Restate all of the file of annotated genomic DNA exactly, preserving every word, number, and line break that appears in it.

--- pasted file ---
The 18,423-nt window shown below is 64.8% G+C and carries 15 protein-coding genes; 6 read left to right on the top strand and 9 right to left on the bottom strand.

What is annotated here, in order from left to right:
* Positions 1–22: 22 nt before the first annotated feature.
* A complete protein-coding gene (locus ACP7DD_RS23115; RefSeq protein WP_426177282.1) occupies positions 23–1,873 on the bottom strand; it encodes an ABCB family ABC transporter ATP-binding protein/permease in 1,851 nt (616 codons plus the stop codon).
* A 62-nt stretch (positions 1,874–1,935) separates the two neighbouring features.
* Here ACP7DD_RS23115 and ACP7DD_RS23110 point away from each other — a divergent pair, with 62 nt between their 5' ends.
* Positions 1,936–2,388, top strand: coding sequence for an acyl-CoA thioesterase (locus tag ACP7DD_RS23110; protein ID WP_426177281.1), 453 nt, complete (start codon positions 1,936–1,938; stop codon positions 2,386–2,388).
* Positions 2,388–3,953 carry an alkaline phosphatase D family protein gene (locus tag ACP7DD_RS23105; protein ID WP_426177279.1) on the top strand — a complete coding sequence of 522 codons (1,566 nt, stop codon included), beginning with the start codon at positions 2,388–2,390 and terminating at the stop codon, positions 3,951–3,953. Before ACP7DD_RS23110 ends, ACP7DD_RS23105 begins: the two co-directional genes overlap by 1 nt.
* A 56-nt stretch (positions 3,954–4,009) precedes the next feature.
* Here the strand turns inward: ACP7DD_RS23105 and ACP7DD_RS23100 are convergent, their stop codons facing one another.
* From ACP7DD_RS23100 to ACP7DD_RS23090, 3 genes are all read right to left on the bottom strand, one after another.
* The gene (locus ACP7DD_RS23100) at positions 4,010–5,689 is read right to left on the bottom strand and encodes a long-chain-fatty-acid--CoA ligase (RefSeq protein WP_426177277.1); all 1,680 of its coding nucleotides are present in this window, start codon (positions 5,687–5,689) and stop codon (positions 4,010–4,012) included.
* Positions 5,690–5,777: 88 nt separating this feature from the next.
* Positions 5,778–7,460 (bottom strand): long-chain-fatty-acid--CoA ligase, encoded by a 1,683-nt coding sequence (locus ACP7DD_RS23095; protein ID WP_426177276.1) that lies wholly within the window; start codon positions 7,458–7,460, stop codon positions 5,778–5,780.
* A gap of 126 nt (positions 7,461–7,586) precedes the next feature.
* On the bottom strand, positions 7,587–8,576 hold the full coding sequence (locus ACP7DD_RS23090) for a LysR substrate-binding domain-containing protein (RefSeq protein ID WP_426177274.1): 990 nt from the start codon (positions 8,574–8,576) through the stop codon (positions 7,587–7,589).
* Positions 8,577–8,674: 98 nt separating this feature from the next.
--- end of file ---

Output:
The 18,423-nt window shown below is 64.8% G+C and carries 15 protein-coding genes; 6 read left to right on the top strand and 9 right to left on the bottom strand.

What is annotated here, in order from left to right:
* Positions 1–22: 22 nt before the first annotated feature.
* A complete protein-coding gene (locus ACP7DD_RS23115; RefSeq protein WP_426177282.1) occupies positions 23–1,873 on the bottom strand; it encodes an ABCB family ABC transporter ATP-binding protein/permease in 1,851 nt (616 codons plus the stop codon).
* A 62-nt stretch (positions 1,874–1,935) separates the two neighbouring features.
* Here ACP7DD_RS23115 and ACP7DD_RS23110 point away from each other — a divergent pair, with 62 nt between their 5' ends.
* Positions 1,936–2,388, top strand: coding sequence for an acyl-CoA thioesterase (locus tag ACP7DD_RS23110; protein ID WP_426177281.1), 453 nt, complete (start codon positions 1,936–1,938; stop codon positions 2,386–2,388).
* Positions 2,388–3,953 carry an alkaline phosphatase D family protein gene (locus tag ACP7DD_RS23105; protein ID WP_426177279.1) on the top strand — a complete coding sequence of 522 codons (1,566 nt, stop codon included), beginning with the start codon at positions 2,388–2,390 and terminating at the stop codon, positions 3,951–3,953. Before ACP7DD_RS23110 ends, ACP7DD_RS23105 begins: the two co-directional genes overlap by 1 nt.
* A 56-nt stretch (positions 3,954–4,009) precedes the next feature.
* Here the strand turns inward: ACP7DD_RS23105 and ACP7DD_RS23100 are convergent, their stop codons facing one another.
* From ACP7DD_RS23100 to ACP7DD_RS23090, 3 genes are all read right to left on the bottom strand, one after another.
* The gene (locus ACP7DD_RS23100) at positions 4,010–5,689 is read right to left on the bottom strand and encodes a long-chain-fatty-acid--CoA ligase (RefSeq protein WP_426177277.1); all 1,680 of its coding nucleotides are present in this window, start codon (positions 5,687–5,689) and stop codon (positions 4,010–4,012) included.
* Positions 5,690–5,777: 88 nt separating this feature from the next.
* Positions 5,778–7,460 (bottom strand): long-chain-fatty-acid--CoA ligase, encoded by a 1,683-nt coding sequence (locus ACP7DD_RS23095; protein ID WP_426177276.1) that lies wholly within the window; start codon positions 7,458–7,460, stop codon positions 5,778–5,780.
* A gap of 126 nt (positions 7,461–7,586) precedes the next feature.
* On the bottom strand, positions 7,587–8,576 hold the full coding sequence (locus ACP7DD_RS23090) for a LysR substrate-binding domain-containing protein (RefSeq protein ID WP_426177274.1): 990 nt from the start codon (positions 8,574–8,576) through the stop codon (positions 7,587–7,589).
* Positions 8,577–8,674: 98 nt separating this feature from the next.